What temperature should a betta tank be?
In the wild, bettas live in south-east Asia. In other words, a place with a very warm, tropical climate.
Bettas are hardy fish and thrive happily between 78 ℉ to 82 ℉. This is something to remember when caring for a betta. Chances are you’ll need to heat your aquarium as usually a house will sit at room temperature (70℉), which is too cold for a betta to stay healthy.
The water temperature for a betta should never drop below 74℉.
How Aquarium Heaters Work
Aquarium heaters are a submersible tube-like instrument used to keep a constant, adjustable aquarium temperature. Some heaters are also manufactured to give a pre-set temperature, rather than have an adjustable option.
The pre-set heaters tend to be cheaper compared to adjustable heaters, although the adjustable heaters tend to be more reliable for keeping a consistent temperature.
They can be placed or stuck onto the side of an aquarium or they can sometimes be inserted into the filtration compartment of a nano / compact aquarium. They can range in size.
It wouldn’t be difficult to find one to fit the size of your betta aquarium. An important factor to consider is the larger the volume of the aquarium, the higher the watt the heater should be. A good measurement to follow is one watt per litre (or 5 watts per gallon).
To put it simply: a 15 watt heater would not be able to heat a 30L aquarium substantially for a betta, even with an adjustment dial. Something like a 25 watt heater for a 20L would be fine – perfect even.
How to set up an aquarium heater for a betta
Instructions will usually be given on the heater box, but setting one up for an aquarium is fairly straightforward; simply submerse it in the aquarium.
If the heater has suction cups attached, you can anchor it to the wall of the aquarium. It's best to place your heater sideways near the filter as the filter pump will help circulate the warm water around the aquarium. There should be a dial somewhere on the heater to allow you to adjust the temperature. For a betta, set the temperature to about 78℉.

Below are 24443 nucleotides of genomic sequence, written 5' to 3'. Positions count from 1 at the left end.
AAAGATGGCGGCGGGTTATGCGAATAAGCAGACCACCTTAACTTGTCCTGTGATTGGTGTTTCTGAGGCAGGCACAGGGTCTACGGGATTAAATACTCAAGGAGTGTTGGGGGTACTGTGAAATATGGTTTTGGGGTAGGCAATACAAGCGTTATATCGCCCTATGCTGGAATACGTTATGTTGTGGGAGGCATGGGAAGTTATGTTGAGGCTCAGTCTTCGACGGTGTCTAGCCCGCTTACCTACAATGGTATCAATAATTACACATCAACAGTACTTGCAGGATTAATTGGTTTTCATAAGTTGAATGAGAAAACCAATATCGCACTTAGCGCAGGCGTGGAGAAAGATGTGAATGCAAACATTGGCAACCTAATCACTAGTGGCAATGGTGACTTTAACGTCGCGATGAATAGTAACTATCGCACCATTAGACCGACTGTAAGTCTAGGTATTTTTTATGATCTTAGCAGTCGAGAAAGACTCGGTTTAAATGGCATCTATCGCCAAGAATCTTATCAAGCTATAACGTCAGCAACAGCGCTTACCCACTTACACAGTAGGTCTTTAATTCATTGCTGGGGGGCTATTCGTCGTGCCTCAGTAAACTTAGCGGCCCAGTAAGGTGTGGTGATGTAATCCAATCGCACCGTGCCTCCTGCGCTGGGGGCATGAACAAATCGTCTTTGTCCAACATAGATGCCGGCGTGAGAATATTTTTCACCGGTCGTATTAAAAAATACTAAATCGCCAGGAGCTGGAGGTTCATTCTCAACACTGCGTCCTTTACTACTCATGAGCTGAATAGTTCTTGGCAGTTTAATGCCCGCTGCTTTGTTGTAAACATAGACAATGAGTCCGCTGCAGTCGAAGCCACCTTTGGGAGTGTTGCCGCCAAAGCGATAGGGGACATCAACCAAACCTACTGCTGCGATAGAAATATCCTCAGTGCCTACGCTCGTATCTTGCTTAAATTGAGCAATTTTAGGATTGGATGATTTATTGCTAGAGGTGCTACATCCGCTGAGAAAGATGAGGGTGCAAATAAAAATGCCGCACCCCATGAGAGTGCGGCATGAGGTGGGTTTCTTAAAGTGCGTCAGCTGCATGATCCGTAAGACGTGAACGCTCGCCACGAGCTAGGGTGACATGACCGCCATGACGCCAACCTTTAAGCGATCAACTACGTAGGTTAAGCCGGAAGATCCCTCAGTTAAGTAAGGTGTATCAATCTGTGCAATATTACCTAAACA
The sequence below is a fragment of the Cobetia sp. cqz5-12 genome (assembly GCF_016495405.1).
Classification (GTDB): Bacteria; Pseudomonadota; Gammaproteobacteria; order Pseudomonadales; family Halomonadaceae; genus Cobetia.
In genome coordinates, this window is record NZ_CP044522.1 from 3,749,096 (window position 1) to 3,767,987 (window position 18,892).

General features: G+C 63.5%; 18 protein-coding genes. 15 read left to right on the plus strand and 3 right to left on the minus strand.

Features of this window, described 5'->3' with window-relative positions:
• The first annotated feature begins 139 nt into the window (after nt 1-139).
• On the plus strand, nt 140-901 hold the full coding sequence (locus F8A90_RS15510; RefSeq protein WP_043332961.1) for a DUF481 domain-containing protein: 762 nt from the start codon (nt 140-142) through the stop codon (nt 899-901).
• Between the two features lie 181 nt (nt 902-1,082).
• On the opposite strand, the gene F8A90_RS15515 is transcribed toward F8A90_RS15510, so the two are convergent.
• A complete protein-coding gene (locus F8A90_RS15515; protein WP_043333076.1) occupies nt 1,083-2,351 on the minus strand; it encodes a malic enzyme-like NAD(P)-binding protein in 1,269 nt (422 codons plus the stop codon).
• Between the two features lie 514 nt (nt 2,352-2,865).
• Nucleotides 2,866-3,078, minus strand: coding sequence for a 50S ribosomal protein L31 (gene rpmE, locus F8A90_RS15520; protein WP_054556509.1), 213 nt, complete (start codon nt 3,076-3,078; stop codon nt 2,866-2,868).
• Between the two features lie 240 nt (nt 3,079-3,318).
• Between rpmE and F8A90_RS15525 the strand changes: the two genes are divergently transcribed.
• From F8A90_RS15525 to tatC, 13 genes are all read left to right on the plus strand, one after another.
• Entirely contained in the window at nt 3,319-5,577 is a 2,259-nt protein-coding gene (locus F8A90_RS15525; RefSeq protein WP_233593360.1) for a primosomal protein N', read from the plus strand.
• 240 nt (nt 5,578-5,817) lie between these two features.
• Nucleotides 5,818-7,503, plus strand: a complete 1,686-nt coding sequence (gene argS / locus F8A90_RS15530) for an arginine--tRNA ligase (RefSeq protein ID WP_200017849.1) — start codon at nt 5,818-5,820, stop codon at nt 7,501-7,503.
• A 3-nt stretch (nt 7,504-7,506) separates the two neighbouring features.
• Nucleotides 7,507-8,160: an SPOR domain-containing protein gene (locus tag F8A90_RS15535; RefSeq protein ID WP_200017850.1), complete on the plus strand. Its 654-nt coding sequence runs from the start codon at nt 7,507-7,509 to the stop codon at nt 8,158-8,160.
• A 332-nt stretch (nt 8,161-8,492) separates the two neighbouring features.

It may take time for the heater to start up, then it takes time for the aquarium water to reach the given temperature.
Check the temperature with an aquarium thermometer (these are easy to come by and inexpensive).
Once the water reaches 78℉ it should stay at that temperature, give or take.
Be sure to check the temperature regularly. The aquarium may change temperature slightly from time to time depending on the environment it’s in, e.g a house in a country where the seasons vary in temperature a fair bit.
Also, the heater may break, stop working or turn off for whatever reason. Over time heaters tend to deteriorate.
We have a digital thermometer for our aquarium that constantly displays the temperature; we check the temperature whenever we look at the aquarium, just out of habit.
Examples of Aquarium Heaters:
Adjustable Aquarium Heater by Interpet (view it here on Amazon)
Adjustable Aquarium Heater by Orlushy (view it here on Amazon).
Adjustable Aquarium Heater by Fluval (view it here on Amazon).
Examples of Thermometers:
Digital Aquarium Thermometer
Zacro digital aquarium thermometer (view it here on Amazon)
Marina Floating Thermometer (view it here on Amazon)
A note about aquarium thermometers
As mentioned, you can grab an aquarium thermometer for a low price. Sometimes you can get stick on ones, a submersible mercury thermometer or even a digital one.The more expensive ones usually give a more accurate measurement, but as long as you can clearly see the temperature of your aquarium is sitting between 78℉ and 82℉, you don’t need anything fancy.
Does my betta need a heat mat?
It needs some sort of heating apparatus. Generally, heat mats aren’t used for aquariums. It’s usually not a good idea as they don’t tend to be waterproof and don’t come with an adjustable temperature. We’ve seen that external aquarium heaters are on the market, with even Zoo Med selling a betta bowl heat mat, but it’s best just to stick to a standard aquarium heater.